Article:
Iran has seen more positive developments in terms of its relations with European nations, and Iran is engaged with the EU regards both INSTEX and JCPOA. Europe has however continually raised the prospect of a British-led European naval mission being sent to the Gulf, and if this strategy materialises, it would likely destabilise any sense of diplomacy between the EU and Iran. Iran will also likely remain sceptical of the missions capacity, and will likely perceive it as in part an attempt on the behalf of the UK and EU to show they can work together despite the process of Brexit being underway. Iran has strongly opposed build-up of Naval forces and if deployed is highly likely to oppose them in some way. If deployed vessels from those countries will face an exponential increase in risk.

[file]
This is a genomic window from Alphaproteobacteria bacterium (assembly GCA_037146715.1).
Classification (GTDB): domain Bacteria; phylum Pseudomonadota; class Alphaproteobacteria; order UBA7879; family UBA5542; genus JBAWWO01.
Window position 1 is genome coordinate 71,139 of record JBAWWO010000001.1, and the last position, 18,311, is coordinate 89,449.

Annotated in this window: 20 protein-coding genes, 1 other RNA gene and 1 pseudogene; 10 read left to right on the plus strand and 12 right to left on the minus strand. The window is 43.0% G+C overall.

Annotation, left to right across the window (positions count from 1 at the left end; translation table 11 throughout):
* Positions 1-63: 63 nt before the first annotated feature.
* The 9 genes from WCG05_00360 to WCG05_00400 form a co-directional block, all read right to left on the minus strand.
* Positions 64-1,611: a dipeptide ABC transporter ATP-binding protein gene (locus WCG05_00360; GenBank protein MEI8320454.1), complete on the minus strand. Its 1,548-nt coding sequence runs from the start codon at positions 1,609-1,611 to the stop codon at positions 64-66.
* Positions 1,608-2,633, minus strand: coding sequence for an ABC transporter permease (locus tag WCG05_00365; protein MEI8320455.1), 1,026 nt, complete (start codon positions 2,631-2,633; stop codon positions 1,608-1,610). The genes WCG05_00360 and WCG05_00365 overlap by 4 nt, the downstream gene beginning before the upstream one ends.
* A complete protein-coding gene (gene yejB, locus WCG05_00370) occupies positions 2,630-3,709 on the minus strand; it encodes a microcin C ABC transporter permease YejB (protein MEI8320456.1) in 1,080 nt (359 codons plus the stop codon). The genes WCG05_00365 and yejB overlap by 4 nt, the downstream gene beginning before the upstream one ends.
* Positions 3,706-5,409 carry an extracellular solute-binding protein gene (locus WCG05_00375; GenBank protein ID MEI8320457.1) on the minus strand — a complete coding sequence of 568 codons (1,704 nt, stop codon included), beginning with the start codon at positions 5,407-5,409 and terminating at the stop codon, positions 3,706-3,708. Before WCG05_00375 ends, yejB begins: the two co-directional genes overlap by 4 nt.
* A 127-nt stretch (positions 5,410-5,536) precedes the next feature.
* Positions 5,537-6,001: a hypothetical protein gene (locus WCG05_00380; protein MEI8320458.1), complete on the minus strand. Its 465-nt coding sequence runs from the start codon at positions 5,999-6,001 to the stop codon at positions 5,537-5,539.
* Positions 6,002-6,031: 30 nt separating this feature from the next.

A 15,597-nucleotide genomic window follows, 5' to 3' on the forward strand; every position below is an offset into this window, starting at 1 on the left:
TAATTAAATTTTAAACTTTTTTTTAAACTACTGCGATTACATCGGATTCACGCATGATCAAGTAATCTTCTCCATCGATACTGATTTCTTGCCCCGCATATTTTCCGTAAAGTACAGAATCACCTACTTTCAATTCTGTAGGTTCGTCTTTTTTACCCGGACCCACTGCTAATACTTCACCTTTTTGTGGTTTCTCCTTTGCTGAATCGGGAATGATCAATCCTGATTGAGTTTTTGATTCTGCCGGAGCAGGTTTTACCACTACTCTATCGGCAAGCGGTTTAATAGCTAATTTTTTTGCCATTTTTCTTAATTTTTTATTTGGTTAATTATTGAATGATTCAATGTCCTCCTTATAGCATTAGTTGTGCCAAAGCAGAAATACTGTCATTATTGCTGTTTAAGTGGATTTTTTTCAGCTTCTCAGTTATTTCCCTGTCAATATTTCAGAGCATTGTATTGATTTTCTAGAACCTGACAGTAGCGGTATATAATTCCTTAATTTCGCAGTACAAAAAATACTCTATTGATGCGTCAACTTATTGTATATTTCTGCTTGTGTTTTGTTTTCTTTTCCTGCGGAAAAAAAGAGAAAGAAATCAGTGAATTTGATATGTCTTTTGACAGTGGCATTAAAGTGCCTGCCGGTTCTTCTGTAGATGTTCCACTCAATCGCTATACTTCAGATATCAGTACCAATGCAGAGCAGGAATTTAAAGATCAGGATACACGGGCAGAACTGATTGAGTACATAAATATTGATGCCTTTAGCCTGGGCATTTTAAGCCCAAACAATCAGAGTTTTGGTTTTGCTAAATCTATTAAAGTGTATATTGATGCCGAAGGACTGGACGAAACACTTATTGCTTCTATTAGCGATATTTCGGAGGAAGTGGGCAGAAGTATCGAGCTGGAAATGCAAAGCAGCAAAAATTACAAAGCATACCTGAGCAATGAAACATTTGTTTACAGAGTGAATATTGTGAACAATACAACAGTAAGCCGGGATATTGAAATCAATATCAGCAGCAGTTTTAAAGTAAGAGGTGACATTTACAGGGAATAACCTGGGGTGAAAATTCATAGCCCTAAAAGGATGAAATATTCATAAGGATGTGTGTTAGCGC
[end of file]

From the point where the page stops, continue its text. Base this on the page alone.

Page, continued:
Finally, Iran continues to seek a competitive advantage with its regional opponent, Saudi Arabia. In light of the recent potential disruptions to shipping in the Strait of Hormuz, Saudi Arabia has increased its export capacity on its Red Sea coastline, and Aramco has facilitated an increase in export potential at the Yanbu South oil terminal. Whilst Saudi attempts to reroute supply seem eminently practical on the surface, they in fact play into Iran’s strategic advantage. Saudi vessels would have to transit the Bab-El-Mandeb Strait, a chokepoint as severe as the Strait of Hormuz. Furthermore, Iranian proxies the Houthis already operate within the strait, and have attacked Saudi vessels in the past. An increase of commercial shipping within the Bab-El-Mandeb would require the international community to spread their naval assets across two straits, not one, which would reduce the likelihood of Iranian activity being sufficiently policed.